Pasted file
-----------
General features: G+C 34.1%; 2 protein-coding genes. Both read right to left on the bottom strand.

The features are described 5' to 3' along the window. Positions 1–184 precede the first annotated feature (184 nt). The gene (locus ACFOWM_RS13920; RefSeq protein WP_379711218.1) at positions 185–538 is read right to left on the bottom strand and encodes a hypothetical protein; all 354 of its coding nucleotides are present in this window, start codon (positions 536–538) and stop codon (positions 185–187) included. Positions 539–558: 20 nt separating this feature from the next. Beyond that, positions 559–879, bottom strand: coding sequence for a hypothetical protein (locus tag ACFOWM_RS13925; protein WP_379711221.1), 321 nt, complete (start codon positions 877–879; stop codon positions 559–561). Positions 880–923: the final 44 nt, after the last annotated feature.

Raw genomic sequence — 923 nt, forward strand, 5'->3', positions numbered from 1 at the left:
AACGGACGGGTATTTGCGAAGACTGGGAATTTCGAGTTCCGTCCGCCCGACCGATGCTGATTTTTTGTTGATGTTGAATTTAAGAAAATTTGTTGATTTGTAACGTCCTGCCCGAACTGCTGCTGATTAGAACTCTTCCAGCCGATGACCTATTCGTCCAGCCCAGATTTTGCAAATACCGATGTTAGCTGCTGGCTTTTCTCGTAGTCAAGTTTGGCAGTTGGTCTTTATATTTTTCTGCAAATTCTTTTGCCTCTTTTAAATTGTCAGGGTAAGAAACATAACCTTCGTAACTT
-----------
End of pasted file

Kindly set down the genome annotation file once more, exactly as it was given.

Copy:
General features: G+C 34.1%; 2 protein-coding genes. Both read right to left on the bottom strand.

The features are described 5' to 3' along the window. Positions 1–184 precede the first annotated feature (184 nt). The gene (locus ACFOWM_RS13920; RefSeq protein WP_379711218.1) at positions 185–538 is read right to left on the bottom strand and encodes a hypothetical protein; all 354 of its coding nucleotides are present in this window, start codon (positions 536–538) and stop codon (positions 185–187) included. Positions 539–558: 20 nt separating this feature from the next. Beyond that, positions 559–879, bottom strand: coding sequence for a hypothetical protein (locus tag ACFOWM_RS13925; protein WP_379711221.1), 321 nt, complete (start codon positions 877–879; stop codon positions 559–561). Positions 880–923: the final 44 nt, after the last annotated feature.

Raw genomic sequence — 923 nt, forward strand, 5'->3', positions numbered from 1 at the left:
AACGGACGGGTATTTGCGAAGACTGGGAATTTCGAGTTCCGTCCGCCCGACCGATGCTGATTTTTTGTTGATGTTGAATTTAAGAAAATTTGTTGATTTGTAACGTCCTGCCCGAACTGCTGCTGATTAGAACTCTTCCAGCCGATGACCTATTCGTCCAGCCCAGATTTTGCAAATACCGATGTTAGCTGCTGGCTTTTCTCGTAGTCAAGTTTGGCAGTTGGTCTTTATATTTTTCTGCAAATTCTTTTGCCTCTTTTAAATTGTCAGGGTAAGAAACATAACCTTCGTAACTT